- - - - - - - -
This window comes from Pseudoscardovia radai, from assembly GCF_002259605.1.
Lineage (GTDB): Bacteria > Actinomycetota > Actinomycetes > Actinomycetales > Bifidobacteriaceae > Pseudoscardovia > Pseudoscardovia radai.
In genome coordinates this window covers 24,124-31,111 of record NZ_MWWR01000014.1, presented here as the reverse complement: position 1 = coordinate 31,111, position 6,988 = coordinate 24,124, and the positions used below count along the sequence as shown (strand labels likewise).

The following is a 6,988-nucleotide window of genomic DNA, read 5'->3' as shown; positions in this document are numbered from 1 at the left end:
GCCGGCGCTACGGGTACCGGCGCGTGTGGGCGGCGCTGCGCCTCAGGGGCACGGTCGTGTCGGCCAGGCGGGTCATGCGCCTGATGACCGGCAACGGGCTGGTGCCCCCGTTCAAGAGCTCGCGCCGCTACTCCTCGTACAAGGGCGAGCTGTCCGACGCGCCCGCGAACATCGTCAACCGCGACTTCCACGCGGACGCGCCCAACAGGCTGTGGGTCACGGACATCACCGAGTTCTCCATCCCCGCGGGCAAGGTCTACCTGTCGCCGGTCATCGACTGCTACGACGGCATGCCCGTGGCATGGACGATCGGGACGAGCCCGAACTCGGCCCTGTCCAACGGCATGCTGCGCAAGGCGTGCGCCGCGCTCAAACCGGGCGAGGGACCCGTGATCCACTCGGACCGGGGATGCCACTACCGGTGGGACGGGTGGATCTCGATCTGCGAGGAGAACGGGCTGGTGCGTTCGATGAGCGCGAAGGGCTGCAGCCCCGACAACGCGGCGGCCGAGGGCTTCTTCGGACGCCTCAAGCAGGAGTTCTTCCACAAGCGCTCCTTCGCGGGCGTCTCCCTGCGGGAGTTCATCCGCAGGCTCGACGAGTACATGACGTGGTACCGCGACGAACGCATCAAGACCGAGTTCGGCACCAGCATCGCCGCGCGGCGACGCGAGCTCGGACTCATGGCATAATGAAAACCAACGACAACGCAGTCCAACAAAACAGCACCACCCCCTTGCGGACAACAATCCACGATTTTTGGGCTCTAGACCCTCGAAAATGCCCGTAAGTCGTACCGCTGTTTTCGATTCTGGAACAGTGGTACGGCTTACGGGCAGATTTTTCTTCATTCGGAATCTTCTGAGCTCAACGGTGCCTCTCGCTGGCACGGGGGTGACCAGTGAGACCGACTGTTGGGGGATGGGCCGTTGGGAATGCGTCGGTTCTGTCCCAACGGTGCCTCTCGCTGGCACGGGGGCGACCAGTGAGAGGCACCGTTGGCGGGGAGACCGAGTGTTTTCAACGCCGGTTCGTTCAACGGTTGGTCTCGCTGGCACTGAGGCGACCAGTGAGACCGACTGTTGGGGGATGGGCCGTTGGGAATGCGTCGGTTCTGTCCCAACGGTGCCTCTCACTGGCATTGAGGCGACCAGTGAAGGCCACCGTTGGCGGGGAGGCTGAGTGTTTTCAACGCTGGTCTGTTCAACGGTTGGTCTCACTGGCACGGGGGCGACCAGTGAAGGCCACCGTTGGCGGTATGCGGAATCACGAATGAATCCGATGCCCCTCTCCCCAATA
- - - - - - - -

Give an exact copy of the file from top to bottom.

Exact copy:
This window comes from Pseudoscardovia radai, from assembly GCF_002259605.1.
Lineage (GTDB): Bacteria > Actinomycetota > Actinomycetes > Actinomycetales > Bifidobacteriaceae > Pseudoscardovia > Pseudoscardovia radai.
In genome coordinates this window covers 24,124-31,111 of record NZ_MWWR01000014.1, presented here as the reverse complement: position 1 = coordinate 31,111, position 6,988 = coordinate 24,124, and the positions used below count along the sequence as shown (strand labels likewise).

The following is a 6,988-nucleotide window of genomic DNA, read 5'->3' as shown; positions in this document are numbered from 1 at the left end:
GCCGGCGCTACGGGTACCGGCGCGTGTGGGCGGCGCTGCGCCTCAGGGGCACGGTCGTGTCGGCCAGGCGGGTCATGCGCCTGATGACCGGCAACGGGCTGGTGCCCCCGTTCAAGAGCTCGCGCCGCTACTCCTCGTACAAGGGCGAGCTGTCCGACGCGCCCGCGAACATCGTCAACCGCGACTTCCACGCGGACGCGCCCAACAGGCTGTGGGTCACGGACATCACCGAGTTCTCCATCCCCGCGGGCAAGGTCTACCTGTCGCCGGTCATCGACTGCTACGACGGCATGCCCGTGGCATGGACGATCGGGACGAGCCCGAACTCGGCCCTGTCCAACGGCATGCTGCGCAAGGCGTGCGCCGCGCTCAAACCGGGCGAGGGACCCGTGATCCACTCGGACCGGGGATGCCACTACCGGTGGGACGGGTGGATCTCGATCTGCGAGGAGAACGGGCTGGTGCGTTCGATGAGCGCGAAGGGCTGCAGCCCCGACAACGCGGCGGCCGAGGGCTTCTTCGGACGCCTCAAGCAGGAGTTCTTCCACAAGCGCTCCTTCGCGGGCGTCTCCCTGCGGGAGTTCATCCGCAGGCTCGACGAGTACATGACGTGGTACCGCGACGAACGCATCAAGACCGAGTTCGGCACCAGCATCGCCGCGCGGCGACGCGAGCTCGGACTCATGGCATAATGAAAACCAACGACAACGCAGTCCAACAAAACAGCACCACCCCCTTGCGGACAACAATCCACGATTTTTGGGCTCTAGACCCTCGAAAATGCCCGTAAGTCGTACCGCTGTTTTCGATTCTGGAACAGTGGTACGGCTTACGGGCAGATTTTTCTTCATTCGGAATCTTCTGAGCTCAACGGTGCCTCTCGCTGGCACGGGGGTGACCAGTGAGACCGACTGTTGGGGGATGGGCCGTTGGGAATGCGTCGGTTCTGTCCCAACGGTGCCTCTCGCTGGCACGGGGGCGACCAGTGAGAGGCACCGTTGGCGGGGAGACCGAGTGTTTTCAACGCCGGTTCGTTCAACGGTTGGTCTCGCTGGCACTGAGGCGACCAGTGAGACCGACTGTTGGGGGATGGGCCGTTGGGAATGCGTCGGTTCTGTCCCAACGGTGCCTCTCACTGGCATTGAGGCGACCAGTGAAGGCCACCGTTGGCGGGGAGGCTGAGTGTTTTCAACGCTGGTCTGTTCAACGGTTGGTCTCACTGGCACGGGGGCGACCAGTGAAGGCCACCGTTGGCGGTATGCGGAATCACGAATGAATCCGATGCCCCTCTCCCCAATA